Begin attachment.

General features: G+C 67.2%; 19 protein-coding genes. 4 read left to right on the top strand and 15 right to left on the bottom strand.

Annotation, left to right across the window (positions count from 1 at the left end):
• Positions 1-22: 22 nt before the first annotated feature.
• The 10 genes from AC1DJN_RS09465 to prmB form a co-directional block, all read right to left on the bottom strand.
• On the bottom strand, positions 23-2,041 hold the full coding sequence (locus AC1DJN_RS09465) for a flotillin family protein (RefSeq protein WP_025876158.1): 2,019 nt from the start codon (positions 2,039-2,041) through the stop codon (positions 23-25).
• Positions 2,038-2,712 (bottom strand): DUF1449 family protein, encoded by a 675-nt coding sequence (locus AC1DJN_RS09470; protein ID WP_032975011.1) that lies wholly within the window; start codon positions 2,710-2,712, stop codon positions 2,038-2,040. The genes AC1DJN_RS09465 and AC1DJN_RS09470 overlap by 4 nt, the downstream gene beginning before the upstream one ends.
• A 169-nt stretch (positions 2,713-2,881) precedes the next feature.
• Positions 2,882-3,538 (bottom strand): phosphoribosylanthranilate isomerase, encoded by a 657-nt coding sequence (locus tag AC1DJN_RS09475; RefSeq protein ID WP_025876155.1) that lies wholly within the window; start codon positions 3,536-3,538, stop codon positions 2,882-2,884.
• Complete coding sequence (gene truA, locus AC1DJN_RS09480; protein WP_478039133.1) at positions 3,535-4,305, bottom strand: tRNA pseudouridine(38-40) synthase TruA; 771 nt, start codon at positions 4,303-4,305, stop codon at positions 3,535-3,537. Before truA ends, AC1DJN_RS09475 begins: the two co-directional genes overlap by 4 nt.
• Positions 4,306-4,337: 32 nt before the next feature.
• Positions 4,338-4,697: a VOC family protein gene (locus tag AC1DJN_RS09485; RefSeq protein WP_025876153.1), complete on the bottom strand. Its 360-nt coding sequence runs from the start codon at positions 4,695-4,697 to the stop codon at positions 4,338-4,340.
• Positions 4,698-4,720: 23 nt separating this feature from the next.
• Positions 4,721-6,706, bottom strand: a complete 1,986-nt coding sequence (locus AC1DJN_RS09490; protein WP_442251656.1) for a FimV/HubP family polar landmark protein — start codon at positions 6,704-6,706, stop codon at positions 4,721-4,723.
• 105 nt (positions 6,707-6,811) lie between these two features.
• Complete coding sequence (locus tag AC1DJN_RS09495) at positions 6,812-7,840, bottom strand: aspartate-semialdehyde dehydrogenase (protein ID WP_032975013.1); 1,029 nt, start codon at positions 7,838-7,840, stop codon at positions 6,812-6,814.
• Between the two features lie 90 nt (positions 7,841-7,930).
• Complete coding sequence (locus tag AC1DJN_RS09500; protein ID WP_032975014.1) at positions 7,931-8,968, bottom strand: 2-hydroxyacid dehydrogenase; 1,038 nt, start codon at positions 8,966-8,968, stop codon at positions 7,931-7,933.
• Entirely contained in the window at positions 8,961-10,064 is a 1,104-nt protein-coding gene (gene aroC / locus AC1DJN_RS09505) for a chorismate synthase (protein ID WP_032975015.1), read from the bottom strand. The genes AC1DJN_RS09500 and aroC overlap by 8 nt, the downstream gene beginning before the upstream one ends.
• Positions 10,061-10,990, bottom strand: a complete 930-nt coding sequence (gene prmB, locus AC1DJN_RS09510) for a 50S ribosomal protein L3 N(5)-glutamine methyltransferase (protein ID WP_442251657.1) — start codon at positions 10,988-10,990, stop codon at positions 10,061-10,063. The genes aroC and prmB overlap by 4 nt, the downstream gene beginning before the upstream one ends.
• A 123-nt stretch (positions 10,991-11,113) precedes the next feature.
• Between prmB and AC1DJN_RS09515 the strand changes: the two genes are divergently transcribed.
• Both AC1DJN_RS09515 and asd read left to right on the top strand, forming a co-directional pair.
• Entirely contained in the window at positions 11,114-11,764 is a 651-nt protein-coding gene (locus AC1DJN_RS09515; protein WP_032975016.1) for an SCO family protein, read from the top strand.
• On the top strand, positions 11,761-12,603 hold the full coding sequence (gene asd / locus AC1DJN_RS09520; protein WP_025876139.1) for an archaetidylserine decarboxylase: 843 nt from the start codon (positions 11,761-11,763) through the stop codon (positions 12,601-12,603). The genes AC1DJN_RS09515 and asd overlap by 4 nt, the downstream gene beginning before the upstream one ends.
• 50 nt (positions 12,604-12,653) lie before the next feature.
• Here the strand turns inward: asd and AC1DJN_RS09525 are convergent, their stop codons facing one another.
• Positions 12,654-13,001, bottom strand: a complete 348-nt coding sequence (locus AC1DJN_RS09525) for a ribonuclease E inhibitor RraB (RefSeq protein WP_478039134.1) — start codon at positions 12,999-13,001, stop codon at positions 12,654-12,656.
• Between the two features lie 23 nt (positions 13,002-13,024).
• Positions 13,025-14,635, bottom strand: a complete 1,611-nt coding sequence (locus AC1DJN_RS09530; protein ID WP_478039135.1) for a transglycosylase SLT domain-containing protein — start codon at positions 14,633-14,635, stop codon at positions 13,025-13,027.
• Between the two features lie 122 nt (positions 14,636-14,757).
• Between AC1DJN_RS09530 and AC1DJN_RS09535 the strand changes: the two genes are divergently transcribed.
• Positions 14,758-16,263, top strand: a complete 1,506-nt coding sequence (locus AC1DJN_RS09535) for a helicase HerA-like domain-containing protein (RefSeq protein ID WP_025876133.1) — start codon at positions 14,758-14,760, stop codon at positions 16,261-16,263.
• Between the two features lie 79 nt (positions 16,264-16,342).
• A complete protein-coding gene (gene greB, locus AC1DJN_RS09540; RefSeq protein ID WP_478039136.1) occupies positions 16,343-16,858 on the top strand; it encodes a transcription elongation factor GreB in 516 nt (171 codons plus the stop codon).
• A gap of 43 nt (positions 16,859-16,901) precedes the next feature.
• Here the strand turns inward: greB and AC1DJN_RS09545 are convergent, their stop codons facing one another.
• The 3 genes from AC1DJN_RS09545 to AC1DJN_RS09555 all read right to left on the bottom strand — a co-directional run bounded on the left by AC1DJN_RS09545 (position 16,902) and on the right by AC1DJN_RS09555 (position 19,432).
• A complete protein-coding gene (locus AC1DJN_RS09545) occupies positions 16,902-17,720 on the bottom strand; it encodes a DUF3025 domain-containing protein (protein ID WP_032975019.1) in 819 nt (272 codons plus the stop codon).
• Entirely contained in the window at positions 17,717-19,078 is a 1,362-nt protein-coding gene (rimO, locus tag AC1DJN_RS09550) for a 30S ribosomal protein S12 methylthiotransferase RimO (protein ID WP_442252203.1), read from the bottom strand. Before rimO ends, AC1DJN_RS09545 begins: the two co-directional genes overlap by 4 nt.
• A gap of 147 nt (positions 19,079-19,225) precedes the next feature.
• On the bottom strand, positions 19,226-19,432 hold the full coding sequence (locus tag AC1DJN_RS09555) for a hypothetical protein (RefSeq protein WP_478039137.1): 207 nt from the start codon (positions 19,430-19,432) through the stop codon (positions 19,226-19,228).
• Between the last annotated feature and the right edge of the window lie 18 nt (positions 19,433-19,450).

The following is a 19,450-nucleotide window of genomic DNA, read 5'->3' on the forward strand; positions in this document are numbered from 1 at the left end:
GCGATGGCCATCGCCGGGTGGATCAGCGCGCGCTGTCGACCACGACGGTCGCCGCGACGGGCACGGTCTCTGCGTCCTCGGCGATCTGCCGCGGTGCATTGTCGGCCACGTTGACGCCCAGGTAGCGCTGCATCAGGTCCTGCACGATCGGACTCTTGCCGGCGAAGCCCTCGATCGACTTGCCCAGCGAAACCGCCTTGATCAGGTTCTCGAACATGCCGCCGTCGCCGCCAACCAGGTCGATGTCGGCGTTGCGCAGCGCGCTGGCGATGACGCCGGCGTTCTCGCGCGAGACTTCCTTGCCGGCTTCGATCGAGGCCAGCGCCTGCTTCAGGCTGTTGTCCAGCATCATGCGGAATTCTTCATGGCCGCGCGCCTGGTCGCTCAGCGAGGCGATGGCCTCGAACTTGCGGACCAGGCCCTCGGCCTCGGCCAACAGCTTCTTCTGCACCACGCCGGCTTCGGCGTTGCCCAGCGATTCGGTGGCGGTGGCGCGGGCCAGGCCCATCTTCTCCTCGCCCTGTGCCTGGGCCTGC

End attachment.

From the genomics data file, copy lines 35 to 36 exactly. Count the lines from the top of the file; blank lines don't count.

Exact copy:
• A gap of 43 nt (positions 16,859-16,901) precedes the next feature.
• Here the strand turns inward: greB and AC1DJN_RS09545 are convergent, their stop codons facing one another.